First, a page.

Testimony Opposing LB574

Rev. Dr. E. Scott Jones

Senior Minister, First Central Congregational United Church of Christ of Omaha

Just last week a mother in my congregation called me from the emergency room at Immanuel Hospital.  She was there with her trans daughter who had attempted to end her life.  The distraught mother kept talking about how awful society is to trans people.

I don’t know if the daughter was following the news and the debate over bills like this one.  I don’t know if the existence of this bill directly contributed to her suicide attempt.  But I do know that the climate of bigotry and discrimination to which a bill like this contributes was a factor.

So, I come to you today as a Christian pastor, who only last week cared for a family confronted by the need for gender-affirming care.  I’m asking you not to further burden good people of Christian faith with unnecessary obstacles and political controversy.  I’m asking you to uphold the dignity of the human person and to defend religious liberty and the freedom of conscience.

In my denomination, the United Church of Christ, descended from the Pilgrims and Puritans, we affirm that the beauty and blessedness of God's creation is present in all people.  We make a conscious and deliberate decision to celebrate the diversity of creation as uniquely embodied in people who are lesbian, gay, bisexual, transgender, and queer (LGBTQ+). We honor the sacredness of people's lives through extravagant welcome and unconditional affirmation of people of all sexual orientations and gender identities.   The mission statement of the Nebraska Conference of the United Church of Christ proclaims: “to live into God’s extravagant welcome and advocate for justice. So that all know love, safety, belonging, and dignity.” 

In what I distributed you also have a letter from the Nebraska Conference of the United Church of Christ stating our religious opposition to this bill and all the clergy, congregations, and lay people who have also added their names to the letter.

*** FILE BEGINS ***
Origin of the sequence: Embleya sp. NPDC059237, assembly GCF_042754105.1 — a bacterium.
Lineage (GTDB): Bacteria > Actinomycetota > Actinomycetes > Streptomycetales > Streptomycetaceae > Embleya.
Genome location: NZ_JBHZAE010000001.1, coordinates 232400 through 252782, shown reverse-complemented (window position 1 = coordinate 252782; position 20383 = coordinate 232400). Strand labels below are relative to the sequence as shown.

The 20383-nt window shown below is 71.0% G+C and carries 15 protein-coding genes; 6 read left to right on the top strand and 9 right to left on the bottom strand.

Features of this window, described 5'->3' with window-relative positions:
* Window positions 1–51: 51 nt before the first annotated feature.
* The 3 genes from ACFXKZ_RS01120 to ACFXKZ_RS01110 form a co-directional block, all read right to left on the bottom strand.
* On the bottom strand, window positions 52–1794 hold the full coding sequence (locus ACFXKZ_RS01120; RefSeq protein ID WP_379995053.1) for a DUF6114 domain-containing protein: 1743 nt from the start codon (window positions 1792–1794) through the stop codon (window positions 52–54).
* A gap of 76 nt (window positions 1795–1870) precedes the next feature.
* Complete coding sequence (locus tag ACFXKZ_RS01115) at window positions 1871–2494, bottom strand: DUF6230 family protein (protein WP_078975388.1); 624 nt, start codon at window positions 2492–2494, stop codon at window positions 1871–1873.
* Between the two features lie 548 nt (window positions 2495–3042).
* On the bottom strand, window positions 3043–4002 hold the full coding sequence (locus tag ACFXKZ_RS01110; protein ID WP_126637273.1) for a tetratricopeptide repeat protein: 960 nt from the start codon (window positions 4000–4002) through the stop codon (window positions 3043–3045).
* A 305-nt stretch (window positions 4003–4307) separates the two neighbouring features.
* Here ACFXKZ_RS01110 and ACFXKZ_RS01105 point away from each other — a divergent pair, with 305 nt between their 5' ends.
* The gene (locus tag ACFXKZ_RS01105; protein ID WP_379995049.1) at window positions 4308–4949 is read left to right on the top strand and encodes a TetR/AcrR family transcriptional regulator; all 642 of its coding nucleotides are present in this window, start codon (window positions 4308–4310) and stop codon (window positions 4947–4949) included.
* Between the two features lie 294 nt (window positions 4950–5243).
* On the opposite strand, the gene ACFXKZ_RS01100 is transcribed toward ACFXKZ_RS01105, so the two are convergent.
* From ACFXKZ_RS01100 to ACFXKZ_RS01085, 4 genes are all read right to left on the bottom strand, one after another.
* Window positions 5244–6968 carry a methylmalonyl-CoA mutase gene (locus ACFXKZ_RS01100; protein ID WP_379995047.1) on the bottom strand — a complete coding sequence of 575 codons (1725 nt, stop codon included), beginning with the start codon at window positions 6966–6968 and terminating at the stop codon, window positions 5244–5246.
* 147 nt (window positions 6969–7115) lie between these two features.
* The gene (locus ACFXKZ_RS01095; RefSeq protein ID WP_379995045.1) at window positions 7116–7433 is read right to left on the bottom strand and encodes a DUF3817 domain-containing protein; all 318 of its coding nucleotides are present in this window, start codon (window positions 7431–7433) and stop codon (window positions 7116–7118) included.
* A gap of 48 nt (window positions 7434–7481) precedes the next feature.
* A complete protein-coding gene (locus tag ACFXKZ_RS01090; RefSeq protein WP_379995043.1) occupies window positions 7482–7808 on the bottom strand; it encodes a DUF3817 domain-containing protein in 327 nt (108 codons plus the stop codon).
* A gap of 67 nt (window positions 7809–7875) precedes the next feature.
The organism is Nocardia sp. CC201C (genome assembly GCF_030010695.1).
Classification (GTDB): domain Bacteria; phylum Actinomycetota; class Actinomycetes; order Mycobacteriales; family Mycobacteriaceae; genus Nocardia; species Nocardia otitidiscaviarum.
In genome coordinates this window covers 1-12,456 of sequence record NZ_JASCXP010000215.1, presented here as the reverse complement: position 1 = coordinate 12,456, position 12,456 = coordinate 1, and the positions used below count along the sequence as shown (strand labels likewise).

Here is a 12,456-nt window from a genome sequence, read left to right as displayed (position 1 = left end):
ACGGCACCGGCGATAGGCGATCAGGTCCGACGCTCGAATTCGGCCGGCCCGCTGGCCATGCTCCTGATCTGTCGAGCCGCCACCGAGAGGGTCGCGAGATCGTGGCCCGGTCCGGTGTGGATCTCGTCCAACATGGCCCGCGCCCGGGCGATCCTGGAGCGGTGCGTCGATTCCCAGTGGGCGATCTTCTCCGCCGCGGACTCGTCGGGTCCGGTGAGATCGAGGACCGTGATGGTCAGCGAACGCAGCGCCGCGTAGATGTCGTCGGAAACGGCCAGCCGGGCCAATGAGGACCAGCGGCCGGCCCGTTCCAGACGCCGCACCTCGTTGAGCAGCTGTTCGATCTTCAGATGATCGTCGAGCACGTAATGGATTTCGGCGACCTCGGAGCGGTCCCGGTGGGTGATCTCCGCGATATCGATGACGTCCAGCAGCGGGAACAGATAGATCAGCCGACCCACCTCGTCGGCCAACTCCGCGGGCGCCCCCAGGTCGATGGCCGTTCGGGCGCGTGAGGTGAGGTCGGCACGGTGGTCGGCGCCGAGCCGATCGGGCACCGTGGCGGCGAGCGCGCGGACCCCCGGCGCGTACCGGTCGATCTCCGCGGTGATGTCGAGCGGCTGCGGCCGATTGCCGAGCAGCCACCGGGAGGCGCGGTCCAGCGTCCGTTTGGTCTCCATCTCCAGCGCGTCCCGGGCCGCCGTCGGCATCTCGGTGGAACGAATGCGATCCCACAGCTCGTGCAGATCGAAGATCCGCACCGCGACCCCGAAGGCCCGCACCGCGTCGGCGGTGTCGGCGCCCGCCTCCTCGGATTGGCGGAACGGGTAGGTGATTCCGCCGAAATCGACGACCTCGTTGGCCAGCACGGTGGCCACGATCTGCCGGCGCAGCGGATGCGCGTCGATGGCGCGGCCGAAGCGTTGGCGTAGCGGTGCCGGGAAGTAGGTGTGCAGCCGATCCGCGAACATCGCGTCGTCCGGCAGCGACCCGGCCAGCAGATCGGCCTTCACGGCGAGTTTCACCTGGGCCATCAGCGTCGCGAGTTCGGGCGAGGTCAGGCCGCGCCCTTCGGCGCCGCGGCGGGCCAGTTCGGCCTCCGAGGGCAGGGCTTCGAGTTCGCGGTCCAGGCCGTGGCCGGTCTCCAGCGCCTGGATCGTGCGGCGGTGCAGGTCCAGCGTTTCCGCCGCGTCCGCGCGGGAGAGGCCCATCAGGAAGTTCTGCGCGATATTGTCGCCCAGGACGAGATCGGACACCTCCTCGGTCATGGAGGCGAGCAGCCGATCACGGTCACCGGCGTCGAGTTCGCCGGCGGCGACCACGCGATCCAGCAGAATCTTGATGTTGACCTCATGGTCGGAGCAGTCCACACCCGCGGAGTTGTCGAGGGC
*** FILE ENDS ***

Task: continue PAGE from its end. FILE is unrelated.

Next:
This bill violates our Christian faith.  It violates the sacredness of God’s creation.  It is antithetical to the Gospel of Jesus Christ.  This bill discriminates against my denomination and my congregation, threatening our religious liberty and freedoms of conscience. 

Please oppose LB574.


Testimony Opposing LB277

The first hearing I testified at yesterday was LB277.  Half of this bill is great--it protects indigenous folks in wearing their regalia.  The other half is a RFRA that we know now from thirty years experience with such bills will be used by the Religious Right to seek exemptions from anti-discrimination laws.

Testimony Opposing LB277

Rev. Dr. E. Scott Jones

Senior Minister, First Central Congregational United Church of Christ of Omaha

On October 31, 1948, my predecessor as Senior Minister at the First Central Congregational Church of Omaha, the Rev. Dr. Harold Jaynes, preached about the core principles of Protestantism and that sermon included this statement, which stands as a warning to us in 2023:

"We [should not] be deceived by those who claim they are interested in religious liberty when they are only interested in liberty to impose their interpretations of religion upon others."

Essential to the American tradition is the idea of a public space in which everyone's views are allowed to interact. For this public space to exist, everyone must be granted equality and mutual respect. It does not mean that you have to agree with everyone else, quite the contrary. It means that in the public sphere you cannot try to impose your views on someone else. Instead, you must grant them the respect and the equality that is their fundamental human right. You must acknowledge their dignity, their conscience. Religious liberty rests on the ancient principle: "You shall love your neighbor as yourself."

 And this, my friends, is why I'm so deeply troubled by the recent misuse of the concept "religious freedom." Let me state emphatically, and so that I am not misunderstood—in the public sphere no one has a religious right to discriminate against another human being.

Discrimination, not treating another person with the respect that they are entitled to, refusing equal treatment—these things are direct contradictions of religious liberty. They are hostile to it.

It is brazen dishonesty to wrap your biases in the language of religious freedom. It risks substantial harm to the Republic. To the entire American democratic experiment. And even to the Christian gospel.

It is Orwellian to use a term to describe its exact opposite. This dishonesty must be resisted.

Religious liberty, as historically understood, as rooted in the biblical tradition, as enshrined in our Constitution, demands equality of all persons, demands mutual respect of all persons, demands that in the public sphere everyone be treated the same.

I urge you, therefore, to oppose LB277.